Her comments were echoed by strategists at UBS, who said a change in leadership makes further fiscal support more likely as a new prime minister will “want to prove themselves.”

“Any additional support for the UK economy would come at an opportune moment: The GDP growth estimate for March was –0.1% compared to February, and for April it was –0.3% versus March,” UBS CIO (Chief Investment Officer) Mark Haefele’s team said in a note Friday.

“Another increase to the energy price cap means there is further pressure ahead, but while our base case is that the UK will narrowly escape recession, it is important to remember that the FTSE 100 generates just 25% of its revenues inside the UK”.

As a result, UK large-cap equities are less susceptible to local economic development and gain from the weakening of the pound; many FTSE 100 businesses generate their profits in dollars, so they benefit when the pound declines in value relative to the dollar.

According to strategists at asset management Invesco, investors may have possibilities to buy “high-quality, international companies at a double discount” as long as sterling stays weak.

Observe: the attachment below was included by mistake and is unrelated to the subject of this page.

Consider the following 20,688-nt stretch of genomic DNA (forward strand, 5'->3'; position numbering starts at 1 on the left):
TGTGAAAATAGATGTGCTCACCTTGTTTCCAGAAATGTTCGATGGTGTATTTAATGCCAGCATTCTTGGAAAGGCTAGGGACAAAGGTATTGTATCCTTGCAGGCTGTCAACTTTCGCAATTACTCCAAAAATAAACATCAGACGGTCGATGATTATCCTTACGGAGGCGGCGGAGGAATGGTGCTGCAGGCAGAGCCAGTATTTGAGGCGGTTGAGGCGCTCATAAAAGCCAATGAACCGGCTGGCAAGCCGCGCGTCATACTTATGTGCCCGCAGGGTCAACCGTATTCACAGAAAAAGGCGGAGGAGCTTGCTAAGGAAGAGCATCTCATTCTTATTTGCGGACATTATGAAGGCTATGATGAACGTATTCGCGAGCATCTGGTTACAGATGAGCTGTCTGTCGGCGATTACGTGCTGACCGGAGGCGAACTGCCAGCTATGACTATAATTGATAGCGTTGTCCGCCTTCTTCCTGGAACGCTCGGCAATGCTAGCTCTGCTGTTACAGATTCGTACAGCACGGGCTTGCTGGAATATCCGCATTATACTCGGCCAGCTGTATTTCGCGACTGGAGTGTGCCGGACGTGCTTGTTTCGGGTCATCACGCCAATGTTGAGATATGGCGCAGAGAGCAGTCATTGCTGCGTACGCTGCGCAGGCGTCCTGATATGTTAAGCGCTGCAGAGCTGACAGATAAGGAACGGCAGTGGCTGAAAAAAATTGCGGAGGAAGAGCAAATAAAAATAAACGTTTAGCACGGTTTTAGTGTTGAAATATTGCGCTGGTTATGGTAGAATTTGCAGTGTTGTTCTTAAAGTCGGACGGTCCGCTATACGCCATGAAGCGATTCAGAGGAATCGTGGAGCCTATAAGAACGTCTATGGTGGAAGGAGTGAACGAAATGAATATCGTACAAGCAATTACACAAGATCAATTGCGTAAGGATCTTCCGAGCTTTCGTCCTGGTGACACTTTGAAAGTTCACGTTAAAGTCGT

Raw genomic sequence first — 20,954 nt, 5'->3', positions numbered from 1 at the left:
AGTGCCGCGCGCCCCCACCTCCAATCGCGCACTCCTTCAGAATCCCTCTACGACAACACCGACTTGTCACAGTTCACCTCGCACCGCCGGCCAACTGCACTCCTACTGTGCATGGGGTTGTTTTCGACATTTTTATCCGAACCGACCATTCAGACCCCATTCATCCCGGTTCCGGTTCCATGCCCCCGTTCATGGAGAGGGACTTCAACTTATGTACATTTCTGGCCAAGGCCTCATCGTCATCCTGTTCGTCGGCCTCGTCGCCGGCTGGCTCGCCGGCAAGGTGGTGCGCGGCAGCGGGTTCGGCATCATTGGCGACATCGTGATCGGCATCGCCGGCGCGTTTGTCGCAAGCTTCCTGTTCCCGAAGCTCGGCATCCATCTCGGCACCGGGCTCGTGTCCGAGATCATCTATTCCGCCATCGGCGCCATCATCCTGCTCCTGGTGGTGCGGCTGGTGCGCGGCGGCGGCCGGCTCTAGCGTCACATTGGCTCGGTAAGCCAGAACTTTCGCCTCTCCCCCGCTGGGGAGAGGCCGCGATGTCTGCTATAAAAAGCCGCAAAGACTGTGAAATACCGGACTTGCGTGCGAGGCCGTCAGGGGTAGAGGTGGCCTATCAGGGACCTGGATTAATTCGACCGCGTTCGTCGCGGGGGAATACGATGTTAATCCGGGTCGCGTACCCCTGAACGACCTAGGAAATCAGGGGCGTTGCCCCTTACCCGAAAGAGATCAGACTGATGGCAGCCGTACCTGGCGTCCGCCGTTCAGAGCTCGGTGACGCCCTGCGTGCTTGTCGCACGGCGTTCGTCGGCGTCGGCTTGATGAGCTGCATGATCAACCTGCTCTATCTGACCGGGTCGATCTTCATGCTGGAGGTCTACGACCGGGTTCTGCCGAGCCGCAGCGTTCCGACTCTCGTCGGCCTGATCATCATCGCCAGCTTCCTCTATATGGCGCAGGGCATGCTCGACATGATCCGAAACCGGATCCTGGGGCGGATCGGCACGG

Following Johnson’s departure, sterling somewhat increased, but on Friday as global pressures persisted, it lost some of those gains. The FTSE 100 has remained largely impervious to the political turmoil, tracking gains across Europe.

UBS (Union Bank of Switzerland) also observed that the UK market has recently been supported and has become one of the Swiss Bank’s favourite equities markets due to its large exposure to both commodity-linked and “value” sectors, or firms that often trade at a discount to their fundamentals.

“The immediate outlook is likely to hinge on whether Johnson manages to stay on for the next two months – in which case markets risk a period of additional volatility going into the summer,” AXA IM’s Adegbembo said.